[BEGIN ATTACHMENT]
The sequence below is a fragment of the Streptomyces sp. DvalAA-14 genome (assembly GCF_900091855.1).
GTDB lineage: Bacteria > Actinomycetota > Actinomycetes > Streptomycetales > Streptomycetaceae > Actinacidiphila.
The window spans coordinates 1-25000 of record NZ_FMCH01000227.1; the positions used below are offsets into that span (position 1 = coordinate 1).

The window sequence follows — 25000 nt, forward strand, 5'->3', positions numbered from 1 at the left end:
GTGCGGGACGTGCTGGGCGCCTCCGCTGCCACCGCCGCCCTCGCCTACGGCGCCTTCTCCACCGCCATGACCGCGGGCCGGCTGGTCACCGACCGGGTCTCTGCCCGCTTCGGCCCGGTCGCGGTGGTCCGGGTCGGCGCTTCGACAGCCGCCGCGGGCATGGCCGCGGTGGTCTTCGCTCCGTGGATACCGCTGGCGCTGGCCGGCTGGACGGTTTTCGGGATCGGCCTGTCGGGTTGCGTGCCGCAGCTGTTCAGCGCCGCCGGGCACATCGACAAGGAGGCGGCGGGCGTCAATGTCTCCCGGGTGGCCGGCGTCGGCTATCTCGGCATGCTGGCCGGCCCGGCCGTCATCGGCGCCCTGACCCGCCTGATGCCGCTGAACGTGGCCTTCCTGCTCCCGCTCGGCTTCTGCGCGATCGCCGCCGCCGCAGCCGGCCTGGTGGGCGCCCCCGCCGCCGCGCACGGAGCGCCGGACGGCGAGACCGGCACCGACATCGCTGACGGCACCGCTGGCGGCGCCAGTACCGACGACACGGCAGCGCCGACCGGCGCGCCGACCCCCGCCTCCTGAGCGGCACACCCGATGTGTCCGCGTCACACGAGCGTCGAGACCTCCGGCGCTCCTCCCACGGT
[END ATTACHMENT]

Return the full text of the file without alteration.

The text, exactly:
The sequence below is a fragment of the Streptomyces sp. DvalAA-14 genome (assembly GCF_900091855.1).
GTDB lineage: Bacteria > Actinomycetota > Actinomycetes > Streptomycetales > Streptomycetaceae > Actinacidiphila.
The window spans coordinates 1-25000 of record NZ_FMCH01000227.1; the positions used below are offsets into that span (position 1 = coordinate 1).

The window sequence follows — 25000 nt, forward strand, 5'->3', positions numbered from 1 at the left end:
GTGCGGGACGTGCTGGGCGCCTCCGCTGCCACCGCCGCCCTCGCCTACGGCGCCTTCTCCACCGCCATGACCGCGGGCCGGCTGGTCACCGACCGGGTCTCTGCCCGCTTCGGCCCGGTCGCGGTGGTCCGGGTCGGCGCTTCGACAGCCGCCGCGGGCATGGCCGCGGTGGTCTTCGCTCCGTGGATACCGCTGGCGCTGGCCGGCTGGACGGTTTTCGGGATCGGCCTGTCGGGTTGCGTGCCGCAGCTGTTCAGCGCCGCCGGGCACATCGACAAGGAGGCGGCGGGCGTCAATGTCTCCCGGGTGGCCGGCGTCGGCTATCTCGGCATGCTGGCCGGCCCGGCCGTCATCGGCGCCCTGACCCGCCTGATGCCGCTGAACGTGGCCTTCCTGCTCCCGCTCGGCTTCTGCGCGATCGCCGCCGCCGCAGCCGGCCTGGTGGGCGCCCCCGCCGCCGCGCACGGAGCGCCGGACGGCGAGACCGGCACCGACATCGCTGACGGCACCGCTGGCGGCGCCAGTACCGACGACACGGCAGCGCCGACCGGCGCGCCGACCCCCGCCTCCTGAGCGGCACACCCGATGTGTCCGCGTCACACGAGCGTCGAGACCTCCGGCGCTCCTCCCACGGT